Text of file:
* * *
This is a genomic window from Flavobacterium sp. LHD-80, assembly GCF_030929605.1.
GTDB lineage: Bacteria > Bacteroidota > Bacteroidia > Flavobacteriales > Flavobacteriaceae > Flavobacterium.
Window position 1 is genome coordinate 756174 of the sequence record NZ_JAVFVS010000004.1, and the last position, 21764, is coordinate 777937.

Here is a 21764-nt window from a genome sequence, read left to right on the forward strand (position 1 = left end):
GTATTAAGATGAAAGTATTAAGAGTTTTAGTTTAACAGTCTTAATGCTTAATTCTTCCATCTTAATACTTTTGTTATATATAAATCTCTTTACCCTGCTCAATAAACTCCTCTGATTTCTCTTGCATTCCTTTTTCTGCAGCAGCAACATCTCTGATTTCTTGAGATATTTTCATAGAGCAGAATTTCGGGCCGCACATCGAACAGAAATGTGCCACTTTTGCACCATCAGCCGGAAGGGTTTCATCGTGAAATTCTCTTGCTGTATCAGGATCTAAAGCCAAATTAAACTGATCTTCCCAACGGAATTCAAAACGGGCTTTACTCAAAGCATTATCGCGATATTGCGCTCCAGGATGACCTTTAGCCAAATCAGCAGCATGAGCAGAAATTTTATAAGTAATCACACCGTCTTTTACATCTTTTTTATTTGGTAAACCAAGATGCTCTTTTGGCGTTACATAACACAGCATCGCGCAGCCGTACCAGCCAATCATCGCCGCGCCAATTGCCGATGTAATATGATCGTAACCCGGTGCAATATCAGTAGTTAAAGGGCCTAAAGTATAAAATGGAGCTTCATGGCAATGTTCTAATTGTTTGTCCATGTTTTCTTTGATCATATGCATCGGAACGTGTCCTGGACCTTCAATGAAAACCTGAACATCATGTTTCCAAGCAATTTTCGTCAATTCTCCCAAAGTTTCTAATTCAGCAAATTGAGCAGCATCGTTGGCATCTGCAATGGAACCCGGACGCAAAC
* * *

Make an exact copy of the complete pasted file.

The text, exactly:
This is a genomic window from Flavobacterium sp. LHD-80, assembly GCF_030929605.1.
GTDB lineage: Bacteria > Bacteroidota > Bacteroidia > Flavobacteriales > Flavobacteriaceae > Flavobacterium.
Window position 1 is genome coordinate 756174 of the sequence record NZ_JAVFVS010000004.1, and the last position, 21764, is coordinate 777937.

Here is a 21764-nt window from a genome sequence, read left to right on the forward strand (position 1 = left end):
GTATTAAGATGAAAGTATTAAGAGTTTTAGTTTAACAGTCTTAATGCTTAATTCTTCCATCTTAATACTTTTGTTATATATAAATCTCTTTACCCTGCTCAATAAACTCCTCTGATTTCTCTTGCATTCCTTTTTCTGCAGCAGCAACATCTCTGATTTCTTGAGATATTTTCATAGAGCAGAATTTCGGGCCGCACATCGAACAGAAATGTGCCACTTTTGCACCATCAGCCGGAAGGGTTTCATCGTGAAATTCTCTTGCTGTATCAGGATCTAAAGCCAAATTAAACTGATCTTCCCAACGGAATTCAAAACGGGCTTTACTCAAAGCATTATCGCGATATTGCGCTCCAGGATGACCTTTAGCCAAATCAGCAGCATGAGCAGAAATTTTATAAGTAATCACACCGTCTTTTACATCTTTTTTATTTGGTAAACCAAGATGCTCTTTTGGCGTTACATAACACAGCATCGCGCAGCCGTACCAGCCAATCATCGCCGCGCCAATTGCCGATGTAATATGATCGTAACCCGGTGCAATATCAGTAGTTAAAGGGCCTAAAGTATAAAATGGAGCTTCATGGCAATGTTCTAATTGTTTGTCCATGTTTTCTTTGATCATATGCATCGGAACGTGTCCTGGACCTTCAATGAAAACCTGAACATCATGTTTCCAAGCAATTTTCGTCAATTCTCCCAAAGTTTCTAATTCAGCAAATTGAGCAGCATCGTTGGCATCTGCAATGGAACCCGGACGCAAAC